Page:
“Obviously, we have more invested in the horse than we get for the adoption,” says Finch.
Meanwhile, the Unwanted Horse Coalition is stepping up to ease that burden. In its effort to encourage adoptions, the Coalition is offering financial grants so that equine humane organizations can sponsor clinics that geld stallions free of charge. The idea is to make horses residing in those organizations more appealing to potential new owners, and to possibly convince current owners to keep the horses they already have. The strategy seems to be working, Furst says.
“We recently surveyed rescue organizations that participated in gelding clinics, and 94 percent said that gelding horses made them easier to train,” she explains. “Also, 94 percent said that gelding the horses made them easier to adopt out, and that some owners decided to keep their horses after they were gelded.”
But despite the industry’s best efforts, horses that come through equine humane organizations are not always a prospective owner’s first choice. That’s because some prospective owners have certain notions about the value of these animals.
“It amazes me that people will pay $2,500 for a horse but won’t spend $1,000 for a rescue horse,” says Finch. “That horse is exactly the same—in fact, it’s probably better.”
The Right Job
That’s why Lenz believes changing that notion is crucial to preventing horses from becoming at risk in the first place.
“There are horses that will never be trained, that are permanently lame or have behavior issues, but horses that can be trained should go on to other careers,” Lenz maintains. “It’s about making good matches, but ultimately it’s also about giving prospective owners options, such as recognizing that some people don’t want to ride, but they want a horse for a pet, so maybe the horse’s new career will be just living in a pasture.”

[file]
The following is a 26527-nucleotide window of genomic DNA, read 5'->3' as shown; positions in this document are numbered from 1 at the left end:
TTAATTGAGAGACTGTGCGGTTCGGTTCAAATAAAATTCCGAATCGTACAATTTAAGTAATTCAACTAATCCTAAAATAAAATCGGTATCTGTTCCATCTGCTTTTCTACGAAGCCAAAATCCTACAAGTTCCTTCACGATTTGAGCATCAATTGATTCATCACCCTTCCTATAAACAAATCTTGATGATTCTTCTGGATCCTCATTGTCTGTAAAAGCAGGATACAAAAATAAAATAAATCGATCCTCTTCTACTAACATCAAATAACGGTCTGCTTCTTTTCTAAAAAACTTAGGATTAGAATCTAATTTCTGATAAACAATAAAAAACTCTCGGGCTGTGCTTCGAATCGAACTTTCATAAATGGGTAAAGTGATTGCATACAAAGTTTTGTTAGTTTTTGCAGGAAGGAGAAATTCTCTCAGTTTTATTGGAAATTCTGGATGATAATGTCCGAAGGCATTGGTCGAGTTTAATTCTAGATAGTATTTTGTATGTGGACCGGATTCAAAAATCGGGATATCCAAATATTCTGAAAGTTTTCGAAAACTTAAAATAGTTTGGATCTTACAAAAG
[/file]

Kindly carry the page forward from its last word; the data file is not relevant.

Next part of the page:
For now, the equine industry remains engaged in a debate to determine how the “unwanted horse” moniker might be swapped for a more positive one. But even while that debate goes on, the industry will continue to pursue a solution, says equine behaviorist Jennifer Williams, Ph.D., founder of the Bluebonnet Equine Humane Society and author of How to Start and Run a Rescue.
“It’s a matter of semantics on which the horse industry cannot agree right now, and though I wish every horse had someone to care for him all of his life, there will always be horses in need of a safe place for any number of reasons,” says Williams. “In the meantime, we will continue to look to horses because they are our best friends, our healers and our escape. In the past, everyone kept a horse for practical reasons. Now we do it for love.”
For Finch, there’s an even more basic reason why every horse should be wanted.
“There’s an intrinsic value in all things that are alive,” he says. “The value is in those things themselves—including horses.”
PATRICE D. BUCCIARELLI is an award-winning freelance writer based in Florida.
This article originally appeared in the January 2018 issue of Horse Illustrated magazine. Click here to subscribe!